B. Engineer’s Estimate

23. The Engineer’s Estimate primarily serves as a tool for budgeting purposes and as a tool for the Executing Agency together with the Consultant, to determine whether a bid is reasonable. If bids substantially defer from the Engineer’s Estimate it may be that either the estimate is inaccurate or that the bidding documents have not provided a sufficiently clear basis for the bidders to prepare the bids. According to the Guidelines for Procurement under Asian Development Bank Loans, paragraph 2.48, the borrower may reject all bids if there is evidence of lack of competition or where all bid prices substantially exceed the cost estimate.

24. In cases where the lowest bid is substantially lower than the Engineer’s Estimate, there is a good reason to seek clarifications from the bidder in question, and to carefully assess what the reasons for the difference between the Engineer’s Estimate and the bid price might be, and in particular to assess whether the bidder may have underestimated the resources required, and therefore risking that the works will not to be able to be completed in accordance with the contract.

25. A bid that is substantially lower than the Engineer’s Estimate, may be disqualified if the bid or subsequent clarifications by the bidder, explaining how the low bid price has been reached, does not meet the Executing Agency’s (and ADB’s) satisfaction. In some jurisdictions a bidder, whose bid is substantially lower than the Engineer’s Estimate, may be required to support the bid by additional performance security to compensate for the risk associated with allowing such financially uncertain bid to be awarded the contract.

26. An estimate “implies a judgment, considered or casual, that precedes or takes the place of actual measuring, counting or testing out.”1 Under the procedures of International Competitive Bidding (ICB), all eligible bidders have equal opportunities to submit their bids based on the actual bidding documents.

27. As such the Engineer’s Estimate is usually not part of the bidding documents, which was the case for the Sindhu and Gyalthum Adit Access Roads, and does not affect the bid prices other than as described above.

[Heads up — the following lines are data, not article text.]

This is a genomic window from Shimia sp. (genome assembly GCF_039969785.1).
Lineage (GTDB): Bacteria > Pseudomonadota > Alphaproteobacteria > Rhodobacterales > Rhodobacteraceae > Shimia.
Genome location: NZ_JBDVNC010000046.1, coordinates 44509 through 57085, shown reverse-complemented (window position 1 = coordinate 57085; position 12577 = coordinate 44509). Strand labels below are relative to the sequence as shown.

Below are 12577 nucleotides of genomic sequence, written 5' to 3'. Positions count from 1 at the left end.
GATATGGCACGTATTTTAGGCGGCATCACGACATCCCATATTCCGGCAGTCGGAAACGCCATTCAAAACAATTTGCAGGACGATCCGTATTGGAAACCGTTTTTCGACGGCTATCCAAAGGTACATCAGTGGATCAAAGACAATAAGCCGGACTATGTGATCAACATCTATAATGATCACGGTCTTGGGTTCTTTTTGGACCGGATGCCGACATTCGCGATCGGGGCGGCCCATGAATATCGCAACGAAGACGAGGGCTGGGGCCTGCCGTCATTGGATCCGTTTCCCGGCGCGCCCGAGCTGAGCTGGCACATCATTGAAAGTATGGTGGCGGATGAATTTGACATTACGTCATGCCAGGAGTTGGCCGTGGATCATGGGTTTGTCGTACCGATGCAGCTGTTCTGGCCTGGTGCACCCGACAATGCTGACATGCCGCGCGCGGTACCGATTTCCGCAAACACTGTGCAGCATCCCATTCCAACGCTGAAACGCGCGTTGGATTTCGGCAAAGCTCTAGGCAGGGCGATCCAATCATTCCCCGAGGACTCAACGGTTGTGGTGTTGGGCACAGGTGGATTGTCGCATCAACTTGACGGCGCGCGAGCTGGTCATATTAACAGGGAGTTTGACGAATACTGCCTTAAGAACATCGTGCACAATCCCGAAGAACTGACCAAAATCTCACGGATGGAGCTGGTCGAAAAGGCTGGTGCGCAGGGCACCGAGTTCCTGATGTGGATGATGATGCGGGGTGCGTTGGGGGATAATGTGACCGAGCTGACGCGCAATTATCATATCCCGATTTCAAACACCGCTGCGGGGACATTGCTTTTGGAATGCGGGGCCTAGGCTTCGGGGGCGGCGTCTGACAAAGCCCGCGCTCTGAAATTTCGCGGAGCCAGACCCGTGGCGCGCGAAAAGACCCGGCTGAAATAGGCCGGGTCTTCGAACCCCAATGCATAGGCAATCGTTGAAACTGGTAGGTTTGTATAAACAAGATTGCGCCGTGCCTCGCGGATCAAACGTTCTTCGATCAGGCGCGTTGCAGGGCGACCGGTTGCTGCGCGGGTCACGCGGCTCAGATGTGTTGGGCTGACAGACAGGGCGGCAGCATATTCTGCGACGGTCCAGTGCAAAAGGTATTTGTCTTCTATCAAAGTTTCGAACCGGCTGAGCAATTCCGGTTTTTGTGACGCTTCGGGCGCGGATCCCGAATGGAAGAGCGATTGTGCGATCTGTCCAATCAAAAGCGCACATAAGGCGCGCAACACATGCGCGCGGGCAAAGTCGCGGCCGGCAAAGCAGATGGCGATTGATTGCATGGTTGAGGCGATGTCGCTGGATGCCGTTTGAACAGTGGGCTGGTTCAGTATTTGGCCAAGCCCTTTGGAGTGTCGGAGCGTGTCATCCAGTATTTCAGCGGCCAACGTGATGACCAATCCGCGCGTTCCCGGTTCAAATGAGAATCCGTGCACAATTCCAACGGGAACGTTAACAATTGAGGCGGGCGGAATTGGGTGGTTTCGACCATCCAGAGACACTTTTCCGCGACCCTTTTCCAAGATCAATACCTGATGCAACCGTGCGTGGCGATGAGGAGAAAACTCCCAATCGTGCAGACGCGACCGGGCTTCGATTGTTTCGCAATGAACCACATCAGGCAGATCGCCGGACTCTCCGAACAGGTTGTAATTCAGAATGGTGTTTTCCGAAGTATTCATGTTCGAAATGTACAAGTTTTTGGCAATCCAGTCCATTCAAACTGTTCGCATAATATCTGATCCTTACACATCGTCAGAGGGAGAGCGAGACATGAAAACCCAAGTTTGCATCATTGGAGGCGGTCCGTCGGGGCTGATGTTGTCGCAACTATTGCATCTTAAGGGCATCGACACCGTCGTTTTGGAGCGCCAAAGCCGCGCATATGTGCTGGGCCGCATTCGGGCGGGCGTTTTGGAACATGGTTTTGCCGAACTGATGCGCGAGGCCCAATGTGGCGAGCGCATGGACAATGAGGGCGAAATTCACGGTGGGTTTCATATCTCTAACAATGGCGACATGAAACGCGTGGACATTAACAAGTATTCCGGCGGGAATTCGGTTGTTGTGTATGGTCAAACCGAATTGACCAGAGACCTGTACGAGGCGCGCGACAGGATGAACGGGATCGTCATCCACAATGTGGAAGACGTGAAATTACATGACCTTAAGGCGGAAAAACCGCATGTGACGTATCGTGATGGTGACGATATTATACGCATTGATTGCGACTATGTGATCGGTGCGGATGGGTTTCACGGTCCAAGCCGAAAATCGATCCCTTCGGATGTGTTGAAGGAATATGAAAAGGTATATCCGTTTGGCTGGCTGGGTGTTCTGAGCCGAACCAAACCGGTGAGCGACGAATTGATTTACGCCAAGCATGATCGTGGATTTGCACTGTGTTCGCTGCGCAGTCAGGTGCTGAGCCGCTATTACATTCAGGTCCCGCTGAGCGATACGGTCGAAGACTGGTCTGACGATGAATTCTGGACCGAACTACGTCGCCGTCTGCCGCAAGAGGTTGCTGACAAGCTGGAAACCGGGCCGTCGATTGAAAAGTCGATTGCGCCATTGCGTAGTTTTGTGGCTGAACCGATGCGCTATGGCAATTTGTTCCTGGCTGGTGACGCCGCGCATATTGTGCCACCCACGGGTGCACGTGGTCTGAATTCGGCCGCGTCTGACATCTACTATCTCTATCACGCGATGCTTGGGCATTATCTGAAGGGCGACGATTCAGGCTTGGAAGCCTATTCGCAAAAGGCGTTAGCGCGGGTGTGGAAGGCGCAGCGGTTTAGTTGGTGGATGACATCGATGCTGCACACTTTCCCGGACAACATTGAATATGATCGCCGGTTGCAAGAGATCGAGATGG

28. In the 1999 final design study carried out under the Project, the cost of the Sindhu and Gyalthum Adit Access Roads was estimated at NPR 672,000,0002. The original contract that included these two roads and other works was awarded in 2002 to Hanil Koneco JV for its bid price at NPR 456,182,1533, compared to the Engineer’s Estimate for the total package of NPR 888,767,550. As mentioned in paragraph 3, the original contractor did not complete the works, and the contract was terminated in May 2004.

1 Merriam-Webster’s Collegiate Dictionary.
2 Equal to USD 9.2 million in the final design study 1999, excluding contingencies and VAT.
3 Excluding NRP 10.8 million estimated cost of expected increase in transport and excavation; plus 10% for contingencies.

29. The Consultant prepared a third estimate in 2004 for rebidding purpose, estimating the costs of the two roads alone at NPR 972,000,000.

30. Based on the evolution of the Engineer’s Estimate over the five-year period from 1999 to 2004, and taking note of the first contractor’s inability to perform its obligations under the contract at a bid price that was substantially lower than the 1999 and 2001 Engineer’s Estimate, the latest estimate from 2004 does not seem to be inappropriate.


31. Based on the assessment of the documents in its position and the interviews carried out, OAGI has not found or received any evidence of collusion or other corrupt or fraudulent practice among those involved in the bidding process for the MDS/AAR/02 contract.